A significant non-technical feature of the 2024 Games broadcasts is the ongoing effort to ensure gender balance. These Games are touted as the first gender-equal Olympics in history, which, due to the complexity of national athlete selection, may still need to be realized, but that is the plan. The OBS is putting thoughtful and inclusive planning in place to ensure equal representation behind the camera.

These plans include a 50% increase in hiring of female commentators in comparison to Tokyo 2020 and staffing two-thirds of broadcast venue management roles with women. A critical ongoing initiative is the IOC Portrayal Guideline, which ensures that all athletes are featured for their athleticism, not superficial reasons. Suffice it to say that the broadcast product should feel more inclusive to the viewer by being more diverse behind the camera and on the microphone.

In addition to pushing harder for gender equality, the OBS is also highly conscious of reducing its sustainable footprint. Despite the expansion of coverage, use of more innovative tech, and the complexity of the Opening Ceremonies, they claim to be using 29% less power for their efforts. It will be heralded as a creative and impactful approach if they succeed.

I doubt Mr. Bean will return to the Paris Opening Ceremonies, but I suspect the organizers will have some celebrity cameos for the fans. No doubt. However, we all know the athletes are true stars of the Olympics. Paris 2024 will be a thrilling opportunity to witness packed venues cheering on these competitors who have worked all their lives for their Olympic moment.

It will be the first time since 2018 that international fans from across the globe will experience the Games’ environment in real life.

Indeed, the pandemic convinced me that sports aren’t sports without the fans. You will agree. That impact applies to the in-person experience and the broadcast experience almost equally. Fans in the stands and throughout the city of Paris will make the athlete experience even more rewarding and bring an exciting atmosphere to you wherever you are watching. However, you are consuming, whether it be your mobile phone, your flatscreen at home or on a movie theatre screen near you.

Don’t Believe the Headlines, Work is Becoming Boundaryless

Last week on CBC’s Metro Morning, I spoke about workplace flexibility.

Recently, the headlines have been screaming that workers must return to the office.

Dell told employees they would not be considered for promotions or job transfers if they wished to remain remote. The company has begun differentiating remote workers from hybrid workers—those who appear in the office 39 days per quarter.

According to an internal memo by Bloomberg, Deutsche Bank managers must come into the office four days a week, and all other staff must come in at least three, as of June. Additionally, remote work on Mondays following remote work on Friday will be banned, evaporating the chances of long remote work weekend holidays. Chalking the change up to inefficient use of real estate, Chief Executive Christian Sewing and Chief Operating Officer Rebecca Short said in the memo the bank wants to “spread our presence more evenly across the week.”

Bank of America has not changed their policy three days a week since 2022 but has been sending Letters of Education to employees about attendance to those who are not complying.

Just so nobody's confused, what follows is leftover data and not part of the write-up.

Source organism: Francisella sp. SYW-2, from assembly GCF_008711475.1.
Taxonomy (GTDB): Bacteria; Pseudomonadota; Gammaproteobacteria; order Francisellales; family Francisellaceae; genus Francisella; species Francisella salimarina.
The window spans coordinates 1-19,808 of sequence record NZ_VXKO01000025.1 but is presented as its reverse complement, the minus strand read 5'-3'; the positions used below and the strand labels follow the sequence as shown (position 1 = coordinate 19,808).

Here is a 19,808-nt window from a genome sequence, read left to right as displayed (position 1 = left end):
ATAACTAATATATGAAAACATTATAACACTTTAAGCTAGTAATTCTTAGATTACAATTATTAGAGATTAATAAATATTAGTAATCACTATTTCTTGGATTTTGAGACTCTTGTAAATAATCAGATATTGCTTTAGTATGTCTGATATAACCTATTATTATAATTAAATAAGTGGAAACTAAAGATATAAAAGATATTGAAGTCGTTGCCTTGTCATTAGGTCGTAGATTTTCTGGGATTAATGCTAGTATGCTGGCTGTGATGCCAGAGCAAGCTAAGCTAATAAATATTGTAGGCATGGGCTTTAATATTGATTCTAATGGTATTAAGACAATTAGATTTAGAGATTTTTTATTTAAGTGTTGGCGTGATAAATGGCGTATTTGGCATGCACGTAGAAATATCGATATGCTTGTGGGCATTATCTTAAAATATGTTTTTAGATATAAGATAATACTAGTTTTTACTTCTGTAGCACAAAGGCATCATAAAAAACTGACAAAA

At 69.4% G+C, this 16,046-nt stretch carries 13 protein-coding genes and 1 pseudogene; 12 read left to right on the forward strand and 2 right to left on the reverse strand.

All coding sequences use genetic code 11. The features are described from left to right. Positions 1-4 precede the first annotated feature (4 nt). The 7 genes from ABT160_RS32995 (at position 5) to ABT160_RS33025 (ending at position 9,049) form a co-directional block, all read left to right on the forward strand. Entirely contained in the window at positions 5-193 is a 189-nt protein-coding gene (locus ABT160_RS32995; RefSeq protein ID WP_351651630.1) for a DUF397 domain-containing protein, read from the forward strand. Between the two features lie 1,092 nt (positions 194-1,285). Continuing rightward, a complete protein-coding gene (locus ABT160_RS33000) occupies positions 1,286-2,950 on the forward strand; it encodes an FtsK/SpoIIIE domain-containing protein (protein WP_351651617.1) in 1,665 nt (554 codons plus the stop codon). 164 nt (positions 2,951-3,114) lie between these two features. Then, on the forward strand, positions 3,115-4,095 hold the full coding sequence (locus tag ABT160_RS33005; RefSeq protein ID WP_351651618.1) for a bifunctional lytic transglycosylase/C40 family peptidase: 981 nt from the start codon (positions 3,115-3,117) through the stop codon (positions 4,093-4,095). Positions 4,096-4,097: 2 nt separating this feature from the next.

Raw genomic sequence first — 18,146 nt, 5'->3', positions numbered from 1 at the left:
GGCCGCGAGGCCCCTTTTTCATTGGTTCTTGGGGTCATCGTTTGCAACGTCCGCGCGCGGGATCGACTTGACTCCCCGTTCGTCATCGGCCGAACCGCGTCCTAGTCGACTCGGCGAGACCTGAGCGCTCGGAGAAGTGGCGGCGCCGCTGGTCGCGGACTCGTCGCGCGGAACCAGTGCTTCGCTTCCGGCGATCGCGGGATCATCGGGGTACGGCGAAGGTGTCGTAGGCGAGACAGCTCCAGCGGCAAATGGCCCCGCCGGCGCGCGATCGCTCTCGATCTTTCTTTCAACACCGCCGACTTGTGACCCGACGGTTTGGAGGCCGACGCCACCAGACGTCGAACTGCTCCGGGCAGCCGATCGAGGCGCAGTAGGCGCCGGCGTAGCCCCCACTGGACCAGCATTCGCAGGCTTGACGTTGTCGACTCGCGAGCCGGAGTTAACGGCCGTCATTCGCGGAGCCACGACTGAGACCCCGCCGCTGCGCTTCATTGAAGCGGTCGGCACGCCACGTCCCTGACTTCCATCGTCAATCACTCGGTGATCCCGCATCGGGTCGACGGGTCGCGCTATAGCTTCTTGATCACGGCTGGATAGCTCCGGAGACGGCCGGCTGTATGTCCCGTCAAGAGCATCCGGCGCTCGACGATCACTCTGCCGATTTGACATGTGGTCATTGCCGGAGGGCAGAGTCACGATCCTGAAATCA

These are a few recent business headlines garnering attention about companies forcing people back to work, but loud these headlines scream that this is not the reality.

According to the Q1 2024 Flex Report (, across 7500 companies in this study done with Boston Consulting Group, the number of companies demanding full-time office has dropped from 49% at the beginning of 2023 to 38% now! Their research also shows that only 6% of companies demand employees to be in the office four days a week, and 1/3 of US companies require no office time. 

The data also shows that this has been a wise choice. In 2021-22, fully flexible companies (either fully remote or employee choice) outperformed their peers by 16% in revenue growth. Excluding tech companies, it was still 13%, and a University of Chicago study found that workers saved 72 minutes on average and invested 40% of that time into extra work.

So why are some companies demanding people back to the office?

To some Dell’s actions are deceptive ways to trim its headcount as it faces challenging and uncertain economic times. But if you dig deeper, it is more than just economic headwinds.

According to Deloitte, 85% of leaders have Productivity Paranoia that remote workers are less effective, yet only 3% of companies have a reliable way to measure and track that. Why have so many top executives said remote work is for the lazy and a leader? In their minds, remote work could again be recognized as something desired for less committed workers, as before the pandemic.

Given the economic headwinds, perhaps big companies think they can get away with it. One primary reason for this is the stability of staff employment. Bank of America’s employee turnover rate dropped to 6% in 2023’s fourth quarter, the bank reported this month. That’s roughly half the typical rate.

In short, it’s easier to say that it’s essential for people to be onsite to maintain culture than to tell your people that you don’t trust them. However, according to Deloitte, this narrative does not resonate with employees choosing to work for flexible companies that prioritize human performance to help organizations jump into a boundaryless future.

The data demonstrates that fully flexible is the approach most companies currently use, and the research indicates that structured hybrid will be the most prevalent going forward. This evolution is good news for women as more women are in the workforce than ever. Balancing personal duties with their careers more easily will reduce the chances of their not being considered for advancement. We should not limit this to women; we should look at all parents of young children.